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Browse the 1966 Encyclopaedia of New Zealand
Graphic: An Encyclopaedia of New Zealand 1966.


This information was published in 1966 in An Encyclopaedia of New Zealand, edited by A. H. McLintock. It has not been corrected and will not be updated.

Up-to-date information can be found elsewhere in Te Ara.



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Christchurch, largest city in the South Island, is situated on the coastal margins of the vast alluvial-built Canterbury Plains at the base of the Port Hills, which divide the city and the plains from Lyttelton Harbour and Banks Peninsula. The peninsula was once a group of volcanoes, which have since become extinct and have been intruded by the sea, forming many inlets, including Lyttelton Harbour and Akaroa Harbour. The great outpourings of gravel from the Southern Alps gradually linked up with this bastion to create a peninsula, on the neck of which Christchurch is built. Stretching away in a wide sweep to the north are the sandy Pacific beaches along Pegasus Bay, while to the south shingly beaches extend for more than 100 miles. A backdrop to the city's environs is provided by the majestic Southern Alps, rising some 30 miles inland, which exert a strong influence on the climate of the Canterbury region.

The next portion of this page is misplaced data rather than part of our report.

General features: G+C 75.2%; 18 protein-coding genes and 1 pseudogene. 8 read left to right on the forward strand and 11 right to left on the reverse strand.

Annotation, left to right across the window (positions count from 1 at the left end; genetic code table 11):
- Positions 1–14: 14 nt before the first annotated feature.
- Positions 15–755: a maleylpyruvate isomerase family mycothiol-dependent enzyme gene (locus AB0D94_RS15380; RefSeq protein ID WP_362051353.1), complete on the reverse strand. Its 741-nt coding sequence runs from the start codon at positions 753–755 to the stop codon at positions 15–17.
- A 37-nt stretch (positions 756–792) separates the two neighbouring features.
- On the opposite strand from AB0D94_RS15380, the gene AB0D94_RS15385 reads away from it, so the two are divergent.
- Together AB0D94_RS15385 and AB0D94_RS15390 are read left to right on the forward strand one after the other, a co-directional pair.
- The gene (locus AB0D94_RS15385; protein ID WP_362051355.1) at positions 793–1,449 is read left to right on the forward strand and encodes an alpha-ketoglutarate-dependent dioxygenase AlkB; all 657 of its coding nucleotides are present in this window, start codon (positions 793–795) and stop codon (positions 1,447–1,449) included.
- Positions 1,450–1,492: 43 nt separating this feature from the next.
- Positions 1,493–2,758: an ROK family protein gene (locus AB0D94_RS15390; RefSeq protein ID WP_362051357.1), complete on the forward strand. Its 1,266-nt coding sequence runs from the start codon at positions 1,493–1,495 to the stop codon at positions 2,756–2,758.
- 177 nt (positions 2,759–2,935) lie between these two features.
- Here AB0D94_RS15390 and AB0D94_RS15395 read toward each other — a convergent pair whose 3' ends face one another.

Richard Gregory Heerdegen, M.A., L.R.S.M., Junior Lecturer in Geography, Massey University of Manawatu.

Auaina ake: Climate